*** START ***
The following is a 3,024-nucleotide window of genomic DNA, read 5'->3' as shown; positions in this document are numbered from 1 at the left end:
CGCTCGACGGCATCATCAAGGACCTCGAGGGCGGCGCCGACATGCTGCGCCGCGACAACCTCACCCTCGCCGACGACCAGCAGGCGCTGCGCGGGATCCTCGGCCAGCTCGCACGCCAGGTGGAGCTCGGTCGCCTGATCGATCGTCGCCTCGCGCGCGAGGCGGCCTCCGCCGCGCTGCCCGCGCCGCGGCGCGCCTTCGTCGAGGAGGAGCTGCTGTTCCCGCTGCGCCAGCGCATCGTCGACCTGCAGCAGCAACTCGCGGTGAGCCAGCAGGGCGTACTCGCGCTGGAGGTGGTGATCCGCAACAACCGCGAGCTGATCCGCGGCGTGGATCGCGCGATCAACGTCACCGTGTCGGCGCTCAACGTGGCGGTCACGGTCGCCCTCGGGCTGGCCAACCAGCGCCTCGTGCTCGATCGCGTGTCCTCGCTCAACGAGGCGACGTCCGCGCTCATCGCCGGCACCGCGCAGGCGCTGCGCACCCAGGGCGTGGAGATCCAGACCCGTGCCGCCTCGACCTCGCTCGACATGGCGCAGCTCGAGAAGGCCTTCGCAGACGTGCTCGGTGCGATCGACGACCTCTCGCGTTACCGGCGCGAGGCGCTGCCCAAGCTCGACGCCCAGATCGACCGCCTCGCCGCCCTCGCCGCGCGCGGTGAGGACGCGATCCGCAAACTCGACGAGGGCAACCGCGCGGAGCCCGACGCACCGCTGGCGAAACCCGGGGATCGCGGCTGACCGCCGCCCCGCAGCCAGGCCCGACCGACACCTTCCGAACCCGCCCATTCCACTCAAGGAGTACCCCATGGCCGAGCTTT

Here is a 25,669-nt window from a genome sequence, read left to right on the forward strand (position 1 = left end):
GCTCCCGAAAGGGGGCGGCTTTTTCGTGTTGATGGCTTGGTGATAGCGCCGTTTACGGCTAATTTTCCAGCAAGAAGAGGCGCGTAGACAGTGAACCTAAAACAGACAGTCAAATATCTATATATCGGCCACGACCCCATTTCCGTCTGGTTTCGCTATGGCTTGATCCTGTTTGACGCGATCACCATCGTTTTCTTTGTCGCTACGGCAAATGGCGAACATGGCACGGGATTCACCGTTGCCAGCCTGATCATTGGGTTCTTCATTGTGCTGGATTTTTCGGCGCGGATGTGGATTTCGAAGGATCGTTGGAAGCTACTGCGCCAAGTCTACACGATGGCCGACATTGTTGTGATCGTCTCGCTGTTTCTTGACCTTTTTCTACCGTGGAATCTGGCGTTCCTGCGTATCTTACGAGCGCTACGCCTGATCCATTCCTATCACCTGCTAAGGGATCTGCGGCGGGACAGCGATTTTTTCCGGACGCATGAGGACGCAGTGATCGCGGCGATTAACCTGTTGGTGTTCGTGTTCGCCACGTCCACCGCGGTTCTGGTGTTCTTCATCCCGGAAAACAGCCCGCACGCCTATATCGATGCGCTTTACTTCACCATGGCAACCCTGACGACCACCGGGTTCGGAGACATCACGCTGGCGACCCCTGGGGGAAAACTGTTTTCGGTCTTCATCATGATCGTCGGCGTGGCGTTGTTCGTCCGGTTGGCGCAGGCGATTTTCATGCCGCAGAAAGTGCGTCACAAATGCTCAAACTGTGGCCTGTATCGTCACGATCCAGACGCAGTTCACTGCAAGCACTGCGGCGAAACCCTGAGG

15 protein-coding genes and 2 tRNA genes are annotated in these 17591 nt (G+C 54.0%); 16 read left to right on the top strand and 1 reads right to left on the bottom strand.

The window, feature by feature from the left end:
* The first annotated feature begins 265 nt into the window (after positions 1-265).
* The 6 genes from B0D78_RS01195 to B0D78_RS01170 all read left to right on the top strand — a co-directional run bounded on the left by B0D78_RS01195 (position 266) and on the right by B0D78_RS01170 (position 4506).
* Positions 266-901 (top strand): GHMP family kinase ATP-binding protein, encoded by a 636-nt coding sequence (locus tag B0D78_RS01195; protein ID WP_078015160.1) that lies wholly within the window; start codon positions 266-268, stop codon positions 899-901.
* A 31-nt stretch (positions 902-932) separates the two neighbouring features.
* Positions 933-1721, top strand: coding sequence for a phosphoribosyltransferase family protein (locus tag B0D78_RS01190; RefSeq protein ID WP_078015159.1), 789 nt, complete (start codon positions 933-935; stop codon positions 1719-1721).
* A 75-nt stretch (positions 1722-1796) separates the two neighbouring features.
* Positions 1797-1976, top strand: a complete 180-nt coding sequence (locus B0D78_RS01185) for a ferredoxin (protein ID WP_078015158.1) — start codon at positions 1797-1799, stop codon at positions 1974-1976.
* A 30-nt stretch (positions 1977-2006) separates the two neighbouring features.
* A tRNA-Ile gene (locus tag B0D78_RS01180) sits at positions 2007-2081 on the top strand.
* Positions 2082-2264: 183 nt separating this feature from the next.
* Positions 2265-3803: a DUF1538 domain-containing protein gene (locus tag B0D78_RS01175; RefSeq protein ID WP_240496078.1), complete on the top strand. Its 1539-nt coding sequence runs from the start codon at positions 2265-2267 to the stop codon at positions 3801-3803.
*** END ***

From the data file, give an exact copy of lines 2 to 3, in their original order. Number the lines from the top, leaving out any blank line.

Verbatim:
CGCTCGACGGCATCATCAAGGACCTCGAGGGCGGCGCCGACATGCTGCGCCGCGACAACCTCACCCTCGCCGACGACCAGCAGGCGCTGCGCGGGATCCTCGGCCAGCTCGCACGCCAGGTGGAGCTCGGTCGCCTGATCGATCGTCGCCTCGCGCGCGAGGCGGCCTCCGCCGCGCTGCCCGCGCCGCGGCGCGCCTTCGTCGAGGAGGAGCTGCTGTTCCCGCTGCGCCAGCGCATCGTCGACCTGCAGCAGCAACTCGCGGTGAGCCAGCAGGGCGTACTCGCGCTGGAGGTGGTGATCCGCAACAACCGCGAGCTGATCCGCGGCGTGGATCGCGCGATCAACGTCACCGTGTCGGCGCTCAACGTGGCGGTCACGGTCGCCCTCGGGCTGGCCAACCAGCGCCTCGTGCTCGATCGCGTGTCCTCGCTCAACGAGGCGACGTCCGCGCTCATCGCCGGCACCGCGCAGGCGCTGCGCACCCAGGGCGTGGAGATCCAGACCCGTGCCGCCTCGACCTCGCTCGACATGGCGCAGCTCGAGAAGGCCTTCGCAGACGTGCTCGGTGCGATCGACGACCTCTCGCGTTACCGGCGCGAGGCGCTGCCCAAGCTCGACGCCCAGATCGACCGCCTCGCCGCCCTCGCCGCGCGCGGTGAGGACGCGATCCGCAAACTCGACGAGGGCAACCGCGCGGAGCCCGACGCACCGCTGGCGAAACCCGGGGATCGCGGCTGACCGCCGCCCCGCAGCCAGGCCCGACCGACACCTTCCGAACCCGCCCATTCCACTCAAGGAGTACCCCATGGCCGAGCTTT

Here is a 25,669-nt window from a genome sequence, read left to right on the forward strand (position 1 = left end):